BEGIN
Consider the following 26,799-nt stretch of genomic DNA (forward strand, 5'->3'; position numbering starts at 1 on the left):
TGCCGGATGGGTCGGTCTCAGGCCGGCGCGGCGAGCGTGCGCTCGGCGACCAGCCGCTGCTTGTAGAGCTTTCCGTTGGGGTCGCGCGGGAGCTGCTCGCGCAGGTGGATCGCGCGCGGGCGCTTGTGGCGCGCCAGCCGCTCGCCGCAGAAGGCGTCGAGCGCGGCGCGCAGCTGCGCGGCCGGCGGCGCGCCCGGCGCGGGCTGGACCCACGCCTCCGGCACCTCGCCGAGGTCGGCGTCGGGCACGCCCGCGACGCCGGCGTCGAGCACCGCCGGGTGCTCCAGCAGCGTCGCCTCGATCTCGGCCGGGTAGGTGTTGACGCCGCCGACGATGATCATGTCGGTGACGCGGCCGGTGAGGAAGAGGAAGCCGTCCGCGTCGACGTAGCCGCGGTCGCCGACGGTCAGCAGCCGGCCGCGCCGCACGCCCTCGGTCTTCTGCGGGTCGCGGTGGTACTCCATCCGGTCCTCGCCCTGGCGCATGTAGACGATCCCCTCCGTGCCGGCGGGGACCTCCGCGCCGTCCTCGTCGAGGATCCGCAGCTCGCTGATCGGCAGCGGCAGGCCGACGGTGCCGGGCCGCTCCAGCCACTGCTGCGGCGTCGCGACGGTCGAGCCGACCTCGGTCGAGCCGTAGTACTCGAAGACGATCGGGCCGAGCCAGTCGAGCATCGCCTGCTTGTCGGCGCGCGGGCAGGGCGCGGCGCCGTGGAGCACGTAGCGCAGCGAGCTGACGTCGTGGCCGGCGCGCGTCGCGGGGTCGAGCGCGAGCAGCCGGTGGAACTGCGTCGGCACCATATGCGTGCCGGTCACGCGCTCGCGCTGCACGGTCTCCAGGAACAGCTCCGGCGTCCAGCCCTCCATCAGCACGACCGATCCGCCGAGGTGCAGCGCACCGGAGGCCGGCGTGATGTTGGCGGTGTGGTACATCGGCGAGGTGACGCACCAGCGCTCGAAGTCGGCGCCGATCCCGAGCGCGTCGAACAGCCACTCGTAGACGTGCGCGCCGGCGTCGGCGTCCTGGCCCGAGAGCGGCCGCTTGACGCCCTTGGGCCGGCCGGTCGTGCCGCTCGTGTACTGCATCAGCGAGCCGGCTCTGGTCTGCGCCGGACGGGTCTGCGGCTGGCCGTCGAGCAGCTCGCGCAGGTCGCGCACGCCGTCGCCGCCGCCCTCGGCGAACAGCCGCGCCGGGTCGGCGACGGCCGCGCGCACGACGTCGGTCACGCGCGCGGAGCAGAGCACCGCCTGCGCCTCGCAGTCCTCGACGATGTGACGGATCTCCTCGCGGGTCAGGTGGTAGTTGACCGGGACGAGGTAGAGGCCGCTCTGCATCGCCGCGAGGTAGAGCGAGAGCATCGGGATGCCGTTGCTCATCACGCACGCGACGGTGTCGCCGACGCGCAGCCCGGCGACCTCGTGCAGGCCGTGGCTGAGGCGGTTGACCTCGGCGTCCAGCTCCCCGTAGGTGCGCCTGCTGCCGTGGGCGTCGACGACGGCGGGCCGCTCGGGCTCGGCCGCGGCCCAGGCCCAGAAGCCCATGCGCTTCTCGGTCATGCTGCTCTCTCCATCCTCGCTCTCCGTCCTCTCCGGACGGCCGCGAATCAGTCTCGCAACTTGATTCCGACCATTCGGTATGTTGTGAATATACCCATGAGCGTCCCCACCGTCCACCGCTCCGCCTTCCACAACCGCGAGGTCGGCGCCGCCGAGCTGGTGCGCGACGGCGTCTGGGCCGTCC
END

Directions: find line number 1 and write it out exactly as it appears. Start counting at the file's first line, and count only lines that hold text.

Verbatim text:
Consider the following 26,799-nt stretch of genomic DNA (forward strand, 5'->3'; position numbering starts at 1 on the left):